While I agree with some of what rn29306 said about Grady I do not totally agree with everything. I am an SRNA and worked at Grady for over 2 years. Six months in the ER as a nurse extern and then 4 months in the SICU as a nurse extern prior to working there as a RN. I agree that the work in the ER can cause burnout and the turnover is high there. The units are a different matter. As far as number of admissions in the ER is concerned, I do not feel the number of admissions is as important as the acuity of the patients you are going to see. Without a doubt, whether in the MICU, SICU or burn units, the sickest of the sickest are in the units at Grady. If you are an adrenaline junkie, you will find no other place like Grady in Atlanta. However, Grady has its fair share of problems. When I worked in SICU I never experienced the kind of problems that the floor nurses or ER nurses experienced. I liked the SICU because we got the trauma, open hearts, as well as some overflow from MICU. We also got a ton of experience in Neuro. We were well paid and most of the time we were fully staffed. Plenty of opportunity for overtime if you wanted it. However, there are other units in Atlanta that give good experience as well. I would check out Emory's transplant unit as well as the heart unit. I also would check into Atlanta Medical Center. They get a lot of the overflow from Grady for some trauma patients. You need to go where you are going to get a lot of experience with ventilated patients, on multiple drips with as much exposure to invasive monitoring as possible. Between, Emory, Grady, and AMC I feel that you will get all you need. Another advantage to these three hospitals is that they are teaching hospitals, so there is a learning environment. I know of numerous individuals, from all three of these hospitals, who were admitted to anesthesia school. I personally loved working at Grady and am seriously considering returning there when I finish school. Despite its problems I enjoyed it. It seems to get in your blood. However, Grady is not for everyone. In my experience you either love Grady, or hate it. There doesn't seem to be any in between. Good luck whichever way you decide to go.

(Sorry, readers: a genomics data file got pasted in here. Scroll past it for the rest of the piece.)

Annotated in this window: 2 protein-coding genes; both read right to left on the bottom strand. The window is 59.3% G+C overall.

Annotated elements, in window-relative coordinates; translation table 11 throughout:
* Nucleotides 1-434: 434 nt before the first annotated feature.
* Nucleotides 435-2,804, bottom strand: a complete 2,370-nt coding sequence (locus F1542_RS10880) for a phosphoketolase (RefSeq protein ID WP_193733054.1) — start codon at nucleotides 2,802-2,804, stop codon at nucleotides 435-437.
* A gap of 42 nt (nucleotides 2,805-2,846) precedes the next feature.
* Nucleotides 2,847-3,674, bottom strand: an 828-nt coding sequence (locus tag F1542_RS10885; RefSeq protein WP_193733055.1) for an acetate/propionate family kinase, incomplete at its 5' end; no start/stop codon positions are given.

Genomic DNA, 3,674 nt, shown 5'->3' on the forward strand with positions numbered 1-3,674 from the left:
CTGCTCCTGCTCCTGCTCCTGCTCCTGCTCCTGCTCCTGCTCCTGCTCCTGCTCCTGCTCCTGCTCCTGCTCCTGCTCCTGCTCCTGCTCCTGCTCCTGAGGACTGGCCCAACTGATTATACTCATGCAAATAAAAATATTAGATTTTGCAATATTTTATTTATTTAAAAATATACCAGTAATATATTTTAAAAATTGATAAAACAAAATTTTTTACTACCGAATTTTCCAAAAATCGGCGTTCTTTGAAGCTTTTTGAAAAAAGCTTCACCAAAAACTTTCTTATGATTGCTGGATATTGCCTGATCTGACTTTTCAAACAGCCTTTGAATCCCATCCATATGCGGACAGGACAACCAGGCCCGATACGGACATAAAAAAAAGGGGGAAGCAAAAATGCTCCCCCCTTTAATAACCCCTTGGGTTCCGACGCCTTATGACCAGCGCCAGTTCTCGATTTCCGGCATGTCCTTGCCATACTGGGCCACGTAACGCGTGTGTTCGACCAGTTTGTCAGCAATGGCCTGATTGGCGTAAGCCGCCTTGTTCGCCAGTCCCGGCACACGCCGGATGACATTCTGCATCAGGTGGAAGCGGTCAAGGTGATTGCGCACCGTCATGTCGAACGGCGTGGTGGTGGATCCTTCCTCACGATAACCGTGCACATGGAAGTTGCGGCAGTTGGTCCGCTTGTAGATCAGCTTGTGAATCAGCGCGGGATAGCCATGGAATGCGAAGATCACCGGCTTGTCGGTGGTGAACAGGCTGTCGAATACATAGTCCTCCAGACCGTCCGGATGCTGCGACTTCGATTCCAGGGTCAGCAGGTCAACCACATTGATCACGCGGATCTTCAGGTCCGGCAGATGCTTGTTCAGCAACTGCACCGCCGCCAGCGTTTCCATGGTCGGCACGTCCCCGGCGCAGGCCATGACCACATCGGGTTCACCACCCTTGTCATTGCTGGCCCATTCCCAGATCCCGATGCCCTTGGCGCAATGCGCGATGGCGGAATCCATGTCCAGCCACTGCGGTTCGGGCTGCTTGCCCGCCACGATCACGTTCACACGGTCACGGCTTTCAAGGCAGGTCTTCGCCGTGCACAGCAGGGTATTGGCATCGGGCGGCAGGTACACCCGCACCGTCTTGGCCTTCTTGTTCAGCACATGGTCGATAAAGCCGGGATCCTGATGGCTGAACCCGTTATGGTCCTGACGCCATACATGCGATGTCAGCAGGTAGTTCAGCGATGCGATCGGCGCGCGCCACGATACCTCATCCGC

10. Trauma Tom

    Hard Core Science Degree plus ADN vs. BSN

    I was in a similar situation. I went the ADN route and finshed in 15 months. I then went to work obtaining my ICU experience. While I was working I obtained my BSN on line and let my hospital pay for it. I agree with the advice about talking to program directors at schools you want to apply to. Keep in mind that without the BSN you are slightly limited as to where you can apply. In addition, if you ever want to teach at a program that awards the MSN, you need the MSN, not the MSNA. Whatever you ultimately decide I would pass on the $40,00000 BSN now in favor of the ADN.
  11. Trauma Tom

    On The Heels of Trauma Tom

    Well said. Good luck to you. Trauma Tom
  12. Trauma Tom

    Congratulations to...